Maintaining low fermentation temperatures without a fridge
Controlling temperature during fermentation is very important for best flavor and batch-to-batch consistency. Sometimes, small breweries will control fermentation temperatures by regulating the room temperature or placing their fermenter in an old fridge that can be turned on and off. While these methods work, they have several drawbacks including:
- energy inefficient (heating or cooling an entire room)
- imprecise (temperatures in the fermenter can climb several degrees above the room temperature during active fermentation as air is not a great conductor of heat)
- bulky (a large fridge gets in the way)
- awkward (moving fermentation vessels in and out of coolers can be difficult)
BREWHA's jacketed fermetners (3-in-1 and 4-in-1) provides a simple solution. By passing a warming or cooling/chilling liquid through the jacket, the temperature in the fermenter can be maintained at a precise point, providing perfect conditions for yeast, ensuring highest beer quality.
In many locations the fermenter temperature can be maintained by just passing municipal water through the jacket. As the ETC senses the fermenter warming up, it sends a signal to open the Temperature Control Valve (TCV), letting cooling water into the jacket. When the temperature drops back to the set point on the ETC, it closes the TCV and stops the cooling water.
In some areas, however, the municipal water is too warm to properly chill the fermenter or will consume too much water. In this situation there are two options:
- a glycol chiller (often expensive and cleanup can be messy)
- BREWHA's Water, Beer and Wort Chiller. These chillers are more powerful than the chillers mentioned above but should still be used in conjunction with municipal or well water to bring the wort temperature down from boiling. The municipal/well water is used to do the lion share of the work (e.g. bring temperature from 212F to ~80F) and then switch to the Lindr chiller for the remainder. Municipal water is very efficient when the temperature difference between wort and chilling water is high, but not efficient when the difference is small. For example, approximately 30% of municipal water is used to bring temperature down 70% of the way, and 70% of water is used to bring temperature down the last 30%. So the least amount of water can be used by employing a chiller to do the last bit of work. A few extra benefits of this chiller are that it has it's own pump, and it has stainless beer chilling lines built right in for chilling beer from the keg to the tap. This chiller has a 38L (~10 gallon) reservoir, however, if a larger reservoir of cold water (cold liquor tank) is needed, a secondary vessel can be used to store cold water (by using the Chiller to cool it down ahead of time) so it is ready for use on brew day. It can also be used to maintain temperature during fermentation. By connecting the Chiller water pump to the inlet of the fermenter jacket, and the exit of the jacket back to the Chiller reservoir, and by using the ETC to turn the Chiller pump on and off cooling water can be pumped into the jacket whenever needed. As always, to minimize temperature creep away from the chilling set point, it is best to keep the chillant temperature (cold water in this situation) relatively close to the temperature of the fermenting wort. If there is a high temperature difference (ie. the chillant is really cold), when the pump shuts off, the remaining cold water in the jacket will continue to chill the wort for a little while, dropping the temperature further than intended (and creating a vacuum inside as the beer and air contract).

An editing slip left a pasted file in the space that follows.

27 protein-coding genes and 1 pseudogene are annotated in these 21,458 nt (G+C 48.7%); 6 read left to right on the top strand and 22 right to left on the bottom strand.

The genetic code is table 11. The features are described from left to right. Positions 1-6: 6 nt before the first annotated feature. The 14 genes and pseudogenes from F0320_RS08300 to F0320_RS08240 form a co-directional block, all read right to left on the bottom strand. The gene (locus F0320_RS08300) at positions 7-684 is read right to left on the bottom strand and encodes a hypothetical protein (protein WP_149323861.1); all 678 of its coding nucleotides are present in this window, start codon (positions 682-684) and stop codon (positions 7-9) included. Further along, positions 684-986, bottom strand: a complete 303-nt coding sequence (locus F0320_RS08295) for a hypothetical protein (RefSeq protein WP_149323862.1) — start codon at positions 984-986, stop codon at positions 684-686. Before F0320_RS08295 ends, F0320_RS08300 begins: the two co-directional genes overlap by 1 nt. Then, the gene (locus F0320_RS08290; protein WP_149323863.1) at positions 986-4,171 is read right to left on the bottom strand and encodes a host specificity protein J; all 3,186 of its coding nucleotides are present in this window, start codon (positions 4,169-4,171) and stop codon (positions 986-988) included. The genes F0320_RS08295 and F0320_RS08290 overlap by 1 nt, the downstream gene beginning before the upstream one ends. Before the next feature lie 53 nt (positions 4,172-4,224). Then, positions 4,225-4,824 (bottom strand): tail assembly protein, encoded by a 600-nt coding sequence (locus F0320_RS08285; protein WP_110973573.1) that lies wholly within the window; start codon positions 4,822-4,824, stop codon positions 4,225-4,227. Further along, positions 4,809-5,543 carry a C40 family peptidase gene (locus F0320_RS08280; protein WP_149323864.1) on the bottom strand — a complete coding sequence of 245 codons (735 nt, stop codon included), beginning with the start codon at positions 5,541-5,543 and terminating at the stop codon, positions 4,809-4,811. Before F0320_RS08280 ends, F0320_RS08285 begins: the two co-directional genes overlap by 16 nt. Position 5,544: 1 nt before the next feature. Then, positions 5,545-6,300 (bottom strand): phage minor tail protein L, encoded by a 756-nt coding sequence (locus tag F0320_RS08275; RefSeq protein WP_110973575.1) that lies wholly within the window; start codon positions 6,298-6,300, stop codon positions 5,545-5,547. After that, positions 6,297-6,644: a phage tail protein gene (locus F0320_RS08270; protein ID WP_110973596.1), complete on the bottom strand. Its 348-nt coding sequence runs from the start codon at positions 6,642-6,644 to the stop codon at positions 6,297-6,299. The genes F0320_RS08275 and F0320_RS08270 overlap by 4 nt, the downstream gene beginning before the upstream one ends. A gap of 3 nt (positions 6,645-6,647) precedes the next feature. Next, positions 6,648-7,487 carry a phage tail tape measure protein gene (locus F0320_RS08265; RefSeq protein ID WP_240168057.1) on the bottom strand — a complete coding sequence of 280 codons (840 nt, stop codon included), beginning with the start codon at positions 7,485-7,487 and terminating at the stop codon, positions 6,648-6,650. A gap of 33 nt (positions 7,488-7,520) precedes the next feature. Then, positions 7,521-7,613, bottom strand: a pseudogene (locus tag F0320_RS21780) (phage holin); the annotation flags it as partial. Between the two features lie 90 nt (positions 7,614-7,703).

An added benefit of the Lindr Chiller over a glycol chiller is that it is designed to operate with regular water, so it is easy to switch back and forth from using the jacket for sparge water during mash (see this blog for details), to municipal water after the boil, to closed-loop feed with the Chiller. If using glycol for one of those steps, the jacket would need to be thoroughly cleaned each time and would be messy.
Click here for more reading on temperature regulation.